Alaska Highlights Jun 15—26, 2016

Posted by Barry Zimmer


Barry Zimmer

Barry Zimmer has been birding since the age of eight. His main areas of expertise lie in North and Central America, but his travels have taken him throughout much of the wo...

Related Trips

Once again our Alaska Highlights tour lived up to its billing, providing us with incredible birds, impressive mammals, and endless awesome scenery. On our first morning, prior to catching a flight to Nome, we made a quick detour to a local park in Anchorage where, rumor had it, a pair of American Three-toed Woodpeckers were nesting. Not only did we see both the male and female woodpeckers visiting the nest, but we also tallied a wonderful pair of Pacific Loons in breeding plumage, several Red-necked Grebes, and a majestic Bald Eagle. Not a bad first half-hour of any tour!

Also present at Goose Lake was an amazing pair of Pacific Loons.

Pacific Loons — Photo: Barry Zimmer


Arriving in Nome in the late morning, we hit the ground running. We ventured out the Teller Road as quickly as we could after lunch. We had barely made it to the town limits when two bull Musk Oxen demanded our attention along the roadside. These prehistoric animals have increased quite a bit in the Nome area in the past several years, and we enjoyed stellar views. Avian highlights came fast and furious. A Long-tailed Jaeger perched on a tundra tussock was followed quickly by a male Willow Ptarmigan. Brilliant Pacific Golden-Plovers in full breeding attire were followed by equally stunning American Golden-Plovers for comparison. A male Northern Wheatear grabbed our attention, and then a stealthy pair of Rock Ptarmigan (in a year when this species was way down in numbers). Bar-tailed Godwits, Short-eared Owl, Rough-legged Hawk, Arctic Warbler, Hoary and Common redpolls, Lapland Longspur, Tundra Swan, Red-throated Loon, Red-necked Phalarope, and Long-tailed Duck—the list went on and on. We paused for dinner and then, taking advantage of the 21 hours of sunlight, offered a post-dinner option to the Nome River Mouth. A small nesting colony of Aleutian and Arctic terns was evident from the bridge, as was a wayward Slaty-backed Gull. Shorebirds were numerous in the growing mud flats, and while scanning through them Rafael spotted a rare Red-necked Stint! Frantic moments ensued in making sure everyone got on this nice find. We capped off the evening with good views of a Northern Shrike, and finally called it a day around 11 PM! All of these amazing highlights were crammed into our very first day of the tour!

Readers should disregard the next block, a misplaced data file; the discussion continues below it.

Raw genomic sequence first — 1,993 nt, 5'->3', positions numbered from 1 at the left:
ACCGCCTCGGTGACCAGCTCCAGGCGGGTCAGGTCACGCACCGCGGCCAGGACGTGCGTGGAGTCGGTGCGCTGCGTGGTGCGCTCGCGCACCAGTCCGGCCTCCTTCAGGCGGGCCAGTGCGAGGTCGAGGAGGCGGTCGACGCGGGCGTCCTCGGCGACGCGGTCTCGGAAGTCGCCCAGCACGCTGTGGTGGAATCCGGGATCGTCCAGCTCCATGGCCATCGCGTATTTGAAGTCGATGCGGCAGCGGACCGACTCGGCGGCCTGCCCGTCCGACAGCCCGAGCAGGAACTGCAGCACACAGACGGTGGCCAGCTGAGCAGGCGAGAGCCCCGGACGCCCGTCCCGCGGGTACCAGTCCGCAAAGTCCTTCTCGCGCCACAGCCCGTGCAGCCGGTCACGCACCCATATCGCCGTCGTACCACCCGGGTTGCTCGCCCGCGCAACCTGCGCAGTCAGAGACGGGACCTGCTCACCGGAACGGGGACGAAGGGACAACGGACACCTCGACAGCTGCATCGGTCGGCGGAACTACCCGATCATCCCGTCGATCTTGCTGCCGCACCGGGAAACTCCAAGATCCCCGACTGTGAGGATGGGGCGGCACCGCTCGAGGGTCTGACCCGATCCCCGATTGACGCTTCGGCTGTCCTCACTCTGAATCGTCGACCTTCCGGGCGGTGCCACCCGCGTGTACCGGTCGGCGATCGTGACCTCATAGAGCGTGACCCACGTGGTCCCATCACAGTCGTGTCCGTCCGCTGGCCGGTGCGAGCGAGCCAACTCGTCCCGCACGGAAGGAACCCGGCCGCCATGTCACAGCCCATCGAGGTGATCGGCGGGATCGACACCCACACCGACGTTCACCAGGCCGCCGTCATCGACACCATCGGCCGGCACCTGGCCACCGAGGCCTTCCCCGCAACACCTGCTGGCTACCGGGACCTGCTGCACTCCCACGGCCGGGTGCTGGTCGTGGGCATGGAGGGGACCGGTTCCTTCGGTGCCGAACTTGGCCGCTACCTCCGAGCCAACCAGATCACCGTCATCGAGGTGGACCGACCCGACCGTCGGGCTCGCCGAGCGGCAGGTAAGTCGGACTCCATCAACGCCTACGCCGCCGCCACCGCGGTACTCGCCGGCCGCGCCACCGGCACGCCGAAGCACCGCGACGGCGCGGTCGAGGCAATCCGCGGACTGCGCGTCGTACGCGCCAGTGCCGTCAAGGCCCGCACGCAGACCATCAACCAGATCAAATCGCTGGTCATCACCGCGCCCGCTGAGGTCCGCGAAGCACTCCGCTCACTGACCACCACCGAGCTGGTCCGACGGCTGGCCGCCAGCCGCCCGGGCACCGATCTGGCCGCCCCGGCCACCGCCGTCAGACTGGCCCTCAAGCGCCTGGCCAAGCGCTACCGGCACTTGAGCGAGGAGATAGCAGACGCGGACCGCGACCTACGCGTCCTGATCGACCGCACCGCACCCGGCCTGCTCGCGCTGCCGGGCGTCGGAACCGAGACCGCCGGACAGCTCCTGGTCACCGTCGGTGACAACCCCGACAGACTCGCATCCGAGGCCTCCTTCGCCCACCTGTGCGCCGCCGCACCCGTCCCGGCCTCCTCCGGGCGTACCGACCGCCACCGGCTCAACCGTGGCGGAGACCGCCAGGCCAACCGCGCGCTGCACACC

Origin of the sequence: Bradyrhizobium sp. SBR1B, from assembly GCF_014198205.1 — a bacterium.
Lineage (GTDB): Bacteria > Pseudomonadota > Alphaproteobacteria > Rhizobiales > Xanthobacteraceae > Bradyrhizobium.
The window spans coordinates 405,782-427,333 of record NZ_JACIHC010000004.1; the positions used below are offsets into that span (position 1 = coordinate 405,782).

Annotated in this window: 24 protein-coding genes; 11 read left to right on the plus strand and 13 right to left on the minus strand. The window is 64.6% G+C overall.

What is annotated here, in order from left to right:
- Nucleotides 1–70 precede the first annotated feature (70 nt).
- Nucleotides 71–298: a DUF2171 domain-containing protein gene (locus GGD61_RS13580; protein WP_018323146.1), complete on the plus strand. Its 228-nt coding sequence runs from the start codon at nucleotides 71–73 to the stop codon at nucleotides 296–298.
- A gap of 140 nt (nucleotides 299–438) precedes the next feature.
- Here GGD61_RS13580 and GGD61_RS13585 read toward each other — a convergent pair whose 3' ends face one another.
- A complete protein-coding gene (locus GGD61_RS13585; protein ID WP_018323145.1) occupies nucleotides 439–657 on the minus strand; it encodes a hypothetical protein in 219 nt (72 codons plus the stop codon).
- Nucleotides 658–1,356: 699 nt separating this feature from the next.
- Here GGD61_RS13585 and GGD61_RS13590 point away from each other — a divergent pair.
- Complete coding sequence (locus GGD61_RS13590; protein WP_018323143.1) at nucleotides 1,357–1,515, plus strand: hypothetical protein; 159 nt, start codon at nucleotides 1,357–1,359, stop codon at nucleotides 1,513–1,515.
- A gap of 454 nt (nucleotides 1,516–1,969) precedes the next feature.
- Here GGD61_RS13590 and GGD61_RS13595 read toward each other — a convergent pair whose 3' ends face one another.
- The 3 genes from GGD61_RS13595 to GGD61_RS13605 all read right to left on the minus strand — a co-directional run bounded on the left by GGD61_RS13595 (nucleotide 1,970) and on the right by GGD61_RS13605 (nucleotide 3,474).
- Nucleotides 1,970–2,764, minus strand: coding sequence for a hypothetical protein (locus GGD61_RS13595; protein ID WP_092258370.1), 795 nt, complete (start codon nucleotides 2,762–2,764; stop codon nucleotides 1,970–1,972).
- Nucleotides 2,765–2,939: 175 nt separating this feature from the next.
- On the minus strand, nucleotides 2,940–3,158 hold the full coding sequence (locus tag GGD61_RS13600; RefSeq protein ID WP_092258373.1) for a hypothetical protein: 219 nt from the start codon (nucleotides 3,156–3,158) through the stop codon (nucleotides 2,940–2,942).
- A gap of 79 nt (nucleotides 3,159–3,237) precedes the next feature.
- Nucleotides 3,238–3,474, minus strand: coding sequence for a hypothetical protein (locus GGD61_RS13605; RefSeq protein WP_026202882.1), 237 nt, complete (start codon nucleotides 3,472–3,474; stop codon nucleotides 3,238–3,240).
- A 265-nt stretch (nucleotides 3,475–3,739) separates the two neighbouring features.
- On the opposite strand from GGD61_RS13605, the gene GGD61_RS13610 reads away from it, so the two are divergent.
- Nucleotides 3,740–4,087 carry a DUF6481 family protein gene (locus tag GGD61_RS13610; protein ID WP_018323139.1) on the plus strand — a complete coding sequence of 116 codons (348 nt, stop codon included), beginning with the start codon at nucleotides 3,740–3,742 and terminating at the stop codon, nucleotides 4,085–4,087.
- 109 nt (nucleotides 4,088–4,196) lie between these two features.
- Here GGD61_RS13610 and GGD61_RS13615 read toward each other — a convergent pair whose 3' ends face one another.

After a quick lunch, we ventured out the Teller Road for the afternoon. We had not even left the town limits when a roadside Musk Ox demanded our attention.

Musk Ox — Photo: Barry Zimmer


The next two-and-a-half days in Nome were equally successful. Highlights included a Gyrfalcon at a nest, Golden Eagle, Common Eider, Harlequin Duck, all three scoters, several more Willow Ptarmigan (including a pair with tiny chicks), eight Bristle-thighed Curlews, Black Turnstone, Surfbird, Black-bellied Plover, Parasitic Jaeger, three very rare Crested Auklets (a tour first), Eastern Yellow Wagtail, and a skylarking male Bluethroat that was voted the “favorite bird of the tour” by the group! A Grizzly Bear below the Gyrfalcon nest site was the icing on the cake.

Day two in Nome got off to a bang with a displaying male Bluethroat right out of the gate!

Bluethroat — Photo: Barry Zimmer